Amazon Won’t Allow Police to Use it’s Facial Recognition Technology

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Image sourced from Detroit Metro Times

Amazon has announced that it will implement a one year ban on law enforcement from using its facial recognition platform, Rekognition.

“We’re implementing a one-year moratorium on police use of Amazon’s facial recognition technology. We will continue to allow organizations like Thorn, the International Center for Missing and Exploited Children, and Marinus Analytics to use Amazon Rekognition to help rescue human trafficking victims and reunite missing children with their families,” reads a statement from the tech giant.

In the last decade, incredible milestones in the development of facial recognition technology have been achieved – often due to breakthroughs in artificial intelligence.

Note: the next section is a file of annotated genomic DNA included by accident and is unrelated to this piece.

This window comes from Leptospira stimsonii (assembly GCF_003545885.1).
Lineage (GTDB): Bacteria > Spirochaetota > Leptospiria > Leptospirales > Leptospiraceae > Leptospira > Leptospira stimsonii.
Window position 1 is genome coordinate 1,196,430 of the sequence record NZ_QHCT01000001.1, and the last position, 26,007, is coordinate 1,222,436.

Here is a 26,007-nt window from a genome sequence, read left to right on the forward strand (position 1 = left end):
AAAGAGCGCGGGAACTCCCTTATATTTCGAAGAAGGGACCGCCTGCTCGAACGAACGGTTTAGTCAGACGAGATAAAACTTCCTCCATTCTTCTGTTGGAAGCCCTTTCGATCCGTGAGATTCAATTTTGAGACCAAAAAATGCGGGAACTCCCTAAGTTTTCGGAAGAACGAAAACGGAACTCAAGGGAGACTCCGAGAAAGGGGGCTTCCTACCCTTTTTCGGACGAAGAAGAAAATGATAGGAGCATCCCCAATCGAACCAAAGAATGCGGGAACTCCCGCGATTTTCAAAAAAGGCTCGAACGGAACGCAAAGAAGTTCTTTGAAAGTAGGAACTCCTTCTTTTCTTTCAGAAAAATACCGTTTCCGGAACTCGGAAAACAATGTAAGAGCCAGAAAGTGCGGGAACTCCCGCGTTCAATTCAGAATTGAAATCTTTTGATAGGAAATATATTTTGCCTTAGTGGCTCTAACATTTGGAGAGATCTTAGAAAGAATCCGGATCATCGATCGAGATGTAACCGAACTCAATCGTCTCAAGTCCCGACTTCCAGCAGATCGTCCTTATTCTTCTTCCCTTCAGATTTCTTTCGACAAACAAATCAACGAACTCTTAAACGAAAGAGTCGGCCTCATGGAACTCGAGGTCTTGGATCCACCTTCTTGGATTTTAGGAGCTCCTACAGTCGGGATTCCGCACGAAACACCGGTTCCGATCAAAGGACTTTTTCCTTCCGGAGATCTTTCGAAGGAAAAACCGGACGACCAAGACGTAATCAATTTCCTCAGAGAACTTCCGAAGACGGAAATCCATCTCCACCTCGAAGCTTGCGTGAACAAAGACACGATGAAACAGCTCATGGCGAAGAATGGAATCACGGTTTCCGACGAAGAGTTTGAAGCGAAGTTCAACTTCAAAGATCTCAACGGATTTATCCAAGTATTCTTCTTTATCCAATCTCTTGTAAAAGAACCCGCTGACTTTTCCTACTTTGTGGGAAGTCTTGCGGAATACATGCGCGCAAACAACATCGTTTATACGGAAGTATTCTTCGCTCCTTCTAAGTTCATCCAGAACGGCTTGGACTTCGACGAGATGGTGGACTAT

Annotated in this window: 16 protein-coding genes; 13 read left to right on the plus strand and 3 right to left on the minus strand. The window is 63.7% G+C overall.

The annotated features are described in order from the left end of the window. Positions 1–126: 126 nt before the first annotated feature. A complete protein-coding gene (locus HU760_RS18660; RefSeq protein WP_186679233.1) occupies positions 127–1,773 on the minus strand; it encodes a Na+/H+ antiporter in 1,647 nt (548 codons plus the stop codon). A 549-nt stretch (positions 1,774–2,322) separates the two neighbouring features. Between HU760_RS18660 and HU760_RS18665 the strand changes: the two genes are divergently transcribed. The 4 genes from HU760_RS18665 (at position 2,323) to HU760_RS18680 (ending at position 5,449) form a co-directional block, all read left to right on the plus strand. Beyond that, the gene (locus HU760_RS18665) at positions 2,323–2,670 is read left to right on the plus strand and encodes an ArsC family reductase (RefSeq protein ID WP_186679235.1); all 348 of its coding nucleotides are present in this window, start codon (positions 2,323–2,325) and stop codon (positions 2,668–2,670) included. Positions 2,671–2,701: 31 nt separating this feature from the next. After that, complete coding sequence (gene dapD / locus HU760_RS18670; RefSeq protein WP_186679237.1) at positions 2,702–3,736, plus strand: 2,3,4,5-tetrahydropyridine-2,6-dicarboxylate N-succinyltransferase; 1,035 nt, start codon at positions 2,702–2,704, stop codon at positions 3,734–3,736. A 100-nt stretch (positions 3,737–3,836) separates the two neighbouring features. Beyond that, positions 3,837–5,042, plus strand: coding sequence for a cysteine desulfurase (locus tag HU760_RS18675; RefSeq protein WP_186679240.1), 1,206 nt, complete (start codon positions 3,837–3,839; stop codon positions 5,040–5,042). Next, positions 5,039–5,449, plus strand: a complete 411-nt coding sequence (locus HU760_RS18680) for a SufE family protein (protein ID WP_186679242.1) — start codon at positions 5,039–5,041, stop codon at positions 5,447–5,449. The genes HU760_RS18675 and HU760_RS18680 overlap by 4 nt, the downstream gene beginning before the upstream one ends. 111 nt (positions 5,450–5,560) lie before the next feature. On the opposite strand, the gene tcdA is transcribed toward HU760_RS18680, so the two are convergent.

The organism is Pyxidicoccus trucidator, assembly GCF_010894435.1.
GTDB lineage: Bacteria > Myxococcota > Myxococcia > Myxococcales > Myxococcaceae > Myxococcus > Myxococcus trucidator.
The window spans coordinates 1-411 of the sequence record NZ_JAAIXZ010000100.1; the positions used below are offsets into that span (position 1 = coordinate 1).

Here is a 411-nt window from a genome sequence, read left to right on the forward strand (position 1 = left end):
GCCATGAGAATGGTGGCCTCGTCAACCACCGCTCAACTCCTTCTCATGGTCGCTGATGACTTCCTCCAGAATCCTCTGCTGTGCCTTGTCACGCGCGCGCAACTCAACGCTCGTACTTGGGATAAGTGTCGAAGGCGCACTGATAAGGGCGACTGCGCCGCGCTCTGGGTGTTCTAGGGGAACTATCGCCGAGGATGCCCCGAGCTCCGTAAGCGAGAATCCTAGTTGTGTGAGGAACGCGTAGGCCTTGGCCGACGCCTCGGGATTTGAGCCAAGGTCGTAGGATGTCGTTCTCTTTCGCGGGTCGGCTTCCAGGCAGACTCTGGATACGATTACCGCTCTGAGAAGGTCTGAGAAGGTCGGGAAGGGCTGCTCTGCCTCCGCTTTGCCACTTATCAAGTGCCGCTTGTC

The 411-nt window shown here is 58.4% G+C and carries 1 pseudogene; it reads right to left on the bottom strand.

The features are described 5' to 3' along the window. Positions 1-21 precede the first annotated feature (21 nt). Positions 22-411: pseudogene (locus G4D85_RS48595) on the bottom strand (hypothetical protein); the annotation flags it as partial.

However, according to The Verge, “the technology — because it is often provided by private companies with little regulation or federal oversight — has been shown to suffer from bias along lines of age, race, and ethnicity, which can make the tools unreliable for law enforcement and security and ripe for potential civil rights abuses”.


The eCommerce company says that in light of this, “governments should put in place stronger regulations to govern the ethical use of facial recognition technology” and it hopes that the “one-year moratorium might give Congress enough time to implement appropriate rules”.

IBM and Facial Recognition 

Amazon’s announcement comes shortly after IBM said that it would cease developing and researching facial recognition or analysis software and, on top of that, it will no longer offer the technology for general-purposes.

This is part of the company’s mission to advance racial equality in the US after #BlackLivesMatter protests – campaigning against violence and systemic racism towards the black community – were organised all over the world.

Edited by Jenna Delport
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